10 March 2023

West Edmonton Mall, Edmonton, AB

 An extant asset

I can still remember the first time that I had heard of West Edmonton Mall.  I was watching some news report or documentary about big malls around the world and they featured this magical place in some foreign land in the great white north.  There were water slides and roller coasters all under one roof, joined by an endless selection of shops and restaurants.  And it was all in a state of eternal spring even while winter weather raged right outside.

The exterior of Phase 1 and the Hudson's Bay store.

Before I finally got to experience the giant monolith, I had visited some other flashier and even larger shopping centers through the years.  The Mall of America was the first of the super-giant-crazy-fantastic new generation of mega-mall that I visited in 1993.  But living in Manila, Philippines for several years where everyday shopping was carried out within some of the largest malls in the world such as SM Mega Mall, Shangri-La Plaza and the Mall of Asia, I kind of became numb to the allure of the crazy huge malls.  

1 to 4- Scenes from Phase 1.  5 & 6- The two food courts.

But I still had a bright, shiny pin stuck into the map at West Edmonton Mall.  It was one of the first of its kind, built on a sprawling pad on the western side of Alberta’s provincial capital.  It had history and personality.  And a pirate ship.  I couldn’t wait to see them all.

It was your average sub-zero morning in Edmonton when I took the #900x bus from my hotel downtown to the western suburbs.  Edmonton is quite the handsome city with its tree lined neighborhood streets, ice coated ravines and snow-covered yards.  It’s also very diverse and international, with Jollibee stores abutting neighborhoods straight out of a Norman Rockwell painting.  

1 & 2- The ice rink in the mall's center.  3 to 6- Shots from the mall's Phase 2.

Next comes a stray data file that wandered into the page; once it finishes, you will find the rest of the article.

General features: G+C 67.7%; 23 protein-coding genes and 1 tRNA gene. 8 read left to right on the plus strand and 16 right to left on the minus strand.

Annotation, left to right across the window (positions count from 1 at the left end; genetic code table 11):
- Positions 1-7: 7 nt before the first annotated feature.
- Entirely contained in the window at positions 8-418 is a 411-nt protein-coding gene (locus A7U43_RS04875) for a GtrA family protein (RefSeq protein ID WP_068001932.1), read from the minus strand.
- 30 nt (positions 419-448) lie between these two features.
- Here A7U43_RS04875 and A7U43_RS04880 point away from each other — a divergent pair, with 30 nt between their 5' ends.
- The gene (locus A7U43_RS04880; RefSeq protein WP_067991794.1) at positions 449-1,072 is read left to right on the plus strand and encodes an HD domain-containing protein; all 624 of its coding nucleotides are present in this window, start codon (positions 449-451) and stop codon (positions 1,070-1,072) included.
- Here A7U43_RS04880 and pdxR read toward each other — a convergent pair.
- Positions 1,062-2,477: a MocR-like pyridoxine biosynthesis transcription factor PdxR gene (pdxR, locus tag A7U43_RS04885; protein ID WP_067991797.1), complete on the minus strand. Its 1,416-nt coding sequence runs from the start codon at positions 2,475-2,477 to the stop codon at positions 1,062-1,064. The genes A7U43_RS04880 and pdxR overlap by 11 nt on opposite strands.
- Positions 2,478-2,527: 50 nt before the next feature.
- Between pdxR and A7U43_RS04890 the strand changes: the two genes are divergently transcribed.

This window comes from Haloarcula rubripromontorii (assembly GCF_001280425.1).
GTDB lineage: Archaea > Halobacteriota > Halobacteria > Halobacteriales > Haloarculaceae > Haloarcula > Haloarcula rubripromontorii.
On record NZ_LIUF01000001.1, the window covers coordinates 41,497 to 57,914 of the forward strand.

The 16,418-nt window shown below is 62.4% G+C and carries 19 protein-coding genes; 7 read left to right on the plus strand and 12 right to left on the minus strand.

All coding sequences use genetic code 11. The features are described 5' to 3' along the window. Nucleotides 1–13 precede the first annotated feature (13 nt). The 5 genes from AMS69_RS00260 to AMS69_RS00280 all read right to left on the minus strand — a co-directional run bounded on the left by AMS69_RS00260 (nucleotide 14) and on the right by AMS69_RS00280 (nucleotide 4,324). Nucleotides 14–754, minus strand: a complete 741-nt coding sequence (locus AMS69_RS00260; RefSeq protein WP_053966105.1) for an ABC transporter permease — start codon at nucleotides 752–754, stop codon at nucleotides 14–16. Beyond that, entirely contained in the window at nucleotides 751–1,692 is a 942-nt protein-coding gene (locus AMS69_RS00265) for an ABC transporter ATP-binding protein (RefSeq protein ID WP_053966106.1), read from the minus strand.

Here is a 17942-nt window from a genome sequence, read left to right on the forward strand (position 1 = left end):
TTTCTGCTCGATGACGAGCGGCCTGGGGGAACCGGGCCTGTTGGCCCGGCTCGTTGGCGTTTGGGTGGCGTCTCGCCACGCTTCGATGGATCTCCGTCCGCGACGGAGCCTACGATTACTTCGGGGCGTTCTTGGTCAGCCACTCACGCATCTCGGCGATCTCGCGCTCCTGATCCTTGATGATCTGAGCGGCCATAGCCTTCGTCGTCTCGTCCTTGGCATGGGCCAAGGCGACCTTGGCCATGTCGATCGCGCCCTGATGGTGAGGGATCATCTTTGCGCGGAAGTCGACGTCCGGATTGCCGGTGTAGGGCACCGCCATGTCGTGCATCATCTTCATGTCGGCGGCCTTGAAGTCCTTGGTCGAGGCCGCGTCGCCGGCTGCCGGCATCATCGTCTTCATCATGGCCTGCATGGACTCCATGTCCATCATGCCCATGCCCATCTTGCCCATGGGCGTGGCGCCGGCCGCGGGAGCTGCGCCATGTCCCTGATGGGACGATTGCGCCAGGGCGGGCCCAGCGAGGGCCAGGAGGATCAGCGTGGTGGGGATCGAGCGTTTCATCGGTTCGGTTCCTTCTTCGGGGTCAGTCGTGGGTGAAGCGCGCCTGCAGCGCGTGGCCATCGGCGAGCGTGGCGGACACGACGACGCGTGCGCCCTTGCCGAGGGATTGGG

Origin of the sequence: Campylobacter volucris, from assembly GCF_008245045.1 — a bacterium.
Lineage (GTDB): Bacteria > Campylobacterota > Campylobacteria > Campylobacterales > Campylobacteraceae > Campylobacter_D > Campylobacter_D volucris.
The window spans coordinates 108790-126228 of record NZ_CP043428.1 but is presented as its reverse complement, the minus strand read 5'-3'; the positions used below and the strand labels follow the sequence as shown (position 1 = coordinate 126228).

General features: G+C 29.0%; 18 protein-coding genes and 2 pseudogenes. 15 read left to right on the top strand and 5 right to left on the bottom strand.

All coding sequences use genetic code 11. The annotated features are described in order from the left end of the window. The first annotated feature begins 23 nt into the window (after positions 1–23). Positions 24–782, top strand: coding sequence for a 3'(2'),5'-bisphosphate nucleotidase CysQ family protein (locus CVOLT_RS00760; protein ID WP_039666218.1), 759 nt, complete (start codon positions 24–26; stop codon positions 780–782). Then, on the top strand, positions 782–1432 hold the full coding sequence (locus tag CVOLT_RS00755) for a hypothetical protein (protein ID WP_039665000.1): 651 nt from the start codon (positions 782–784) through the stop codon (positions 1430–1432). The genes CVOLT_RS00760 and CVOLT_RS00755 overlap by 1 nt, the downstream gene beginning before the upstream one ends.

Eventually the small and cozy homes make way for one of the world’s most well-known shopping centers, and still North America’s largest by store count.  The majority of the facility is only stacked two tiers high, so it seems to stretch across the flat Albertan prairie like a non-descript, chestnut colored hill far off in the distance.  Well, a hill topped with impressive barrel skylights and the names Zara and Old Navy displayed prominently on one of its highest points over Galaxyland.  It wasn’t nearly as flashy as some of its newer peers, but it was nonetheless impressive in an imposing sort of way.  And I really wanted to stand outside longer in order to take in its monumental expanse, but my hands were burning from the chill while my fingers teetered on the edge of frostbite, so I made my way in.

The World Waterpark and Galaxyland amusement park.

Inside the fairly recent anchor addition of Simons was my first view of the interior.  Their exit into the mall led straight to Europa Avenue, home of faux generic what could be Paris or maybe Milan or perhaps Amsterdam inspired architecture.   This led to the Marine Life area, home of an old timey ship replica and Sea Life Caverns.  Though the ship and Europa Avenue seemed kitschy enough, it was in a good way.  Though the cell phone advert banners just beneath the glass ceilings did kill the illusion a bit.